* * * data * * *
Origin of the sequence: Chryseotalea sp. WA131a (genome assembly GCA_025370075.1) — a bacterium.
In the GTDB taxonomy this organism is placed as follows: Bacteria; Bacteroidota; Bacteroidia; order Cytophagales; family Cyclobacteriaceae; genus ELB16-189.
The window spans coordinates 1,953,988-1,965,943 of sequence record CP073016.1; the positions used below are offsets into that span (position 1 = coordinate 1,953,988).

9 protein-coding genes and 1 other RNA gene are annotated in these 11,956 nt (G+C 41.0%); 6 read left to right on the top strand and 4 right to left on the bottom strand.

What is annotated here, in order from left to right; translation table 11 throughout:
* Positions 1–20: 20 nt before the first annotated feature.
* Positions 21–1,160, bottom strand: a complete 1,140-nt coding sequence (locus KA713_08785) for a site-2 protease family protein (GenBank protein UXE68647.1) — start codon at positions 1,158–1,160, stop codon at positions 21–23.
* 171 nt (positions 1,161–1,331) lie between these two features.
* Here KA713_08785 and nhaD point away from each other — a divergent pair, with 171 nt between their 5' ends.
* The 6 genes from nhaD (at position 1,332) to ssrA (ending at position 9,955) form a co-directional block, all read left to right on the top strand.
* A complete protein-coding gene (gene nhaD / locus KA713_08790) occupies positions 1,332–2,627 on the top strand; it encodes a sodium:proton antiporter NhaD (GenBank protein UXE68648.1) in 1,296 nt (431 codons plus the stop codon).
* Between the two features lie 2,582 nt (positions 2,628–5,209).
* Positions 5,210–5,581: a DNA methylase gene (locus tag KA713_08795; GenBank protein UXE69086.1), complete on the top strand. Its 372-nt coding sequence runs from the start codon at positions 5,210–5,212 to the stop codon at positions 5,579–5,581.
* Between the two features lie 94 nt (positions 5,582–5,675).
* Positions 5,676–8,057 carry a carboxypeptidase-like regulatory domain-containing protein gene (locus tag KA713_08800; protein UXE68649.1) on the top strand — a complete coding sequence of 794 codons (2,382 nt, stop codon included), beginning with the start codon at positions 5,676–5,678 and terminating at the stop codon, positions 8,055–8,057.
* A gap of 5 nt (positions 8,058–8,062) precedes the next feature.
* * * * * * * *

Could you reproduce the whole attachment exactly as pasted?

Origin of the sequence: Chryseotalea sp. WA131a (genome assembly GCA_025370075.1) — a bacterium.
In the GTDB taxonomy this organism is placed as follows: Bacteria; Bacteroidota; Bacteroidia; order Cytophagales; family Cyclobacteriaceae; genus ELB16-189.
The window spans coordinates 1,953,988-1,965,943 of sequence record CP073016.1; the positions used below are offsets into that span (position 1 = coordinate 1,953,988).

9 protein-coding genes and 1 other RNA gene are annotated in these 11,956 nt (G+C 41.0%); 6 read left to right on the top strand and 4 right to left on the bottom strand.

What is annotated here, in order from left to right; translation table 11 throughout:
* Positions 1–20: 20 nt before the first annotated feature.
* Positions 21–1,160, bottom strand: a complete 1,140-nt coding sequence (locus KA713_08785) for a site-2 protease family protein (GenBank protein UXE68647.1) — start codon at positions 1,158–1,160, stop codon at positions 21–23.
* 171 nt (positions 1,161–1,331) lie between these two features.
* Here KA713_08785 and nhaD point away from each other — a divergent pair, with 171 nt between their 5' ends.
* The 6 genes from nhaD (at position 1,332) to ssrA (ending at position 9,955) form a co-directional block, all read left to right on the top strand.
* A complete protein-coding gene (gene nhaD / locus KA713_08790) occupies positions 1,332–2,627 on the top strand; it encodes a sodium:proton antiporter NhaD (GenBank protein UXE68648.1) in 1,296 nt (431 codons plus the stop codon).
* Between the two features lie 2,582 nt (positions 2,628–5,209).
* Positions 5,210–5,581: a DNA methylase gene (locus tag KA713_08795; GenBank protein UXE69086.1), complete on the top strand. Its 372-nt coding sequence runs from the start codon at positions 5,210–5,212 to the stop codon at positions 5,579–5,581.
* Between the two features lie 94 nt (positions 5,582–5,675).
* Positions 5,676–8,057 carry a carboxypeptidase-like regulatory domain-containing protein gene (locus tag KA713_08800; protein UXE68649.1) on the top strand — a complete coding sequence of 794 codons (2,382 nt, stop codon included), beginning with the start codon at positions 5,676–5,678 and terminating at the stop codon, positions 8,055–8,057.
* A gap of 5 nt (positions 8,058–8,062) precedes the next feature.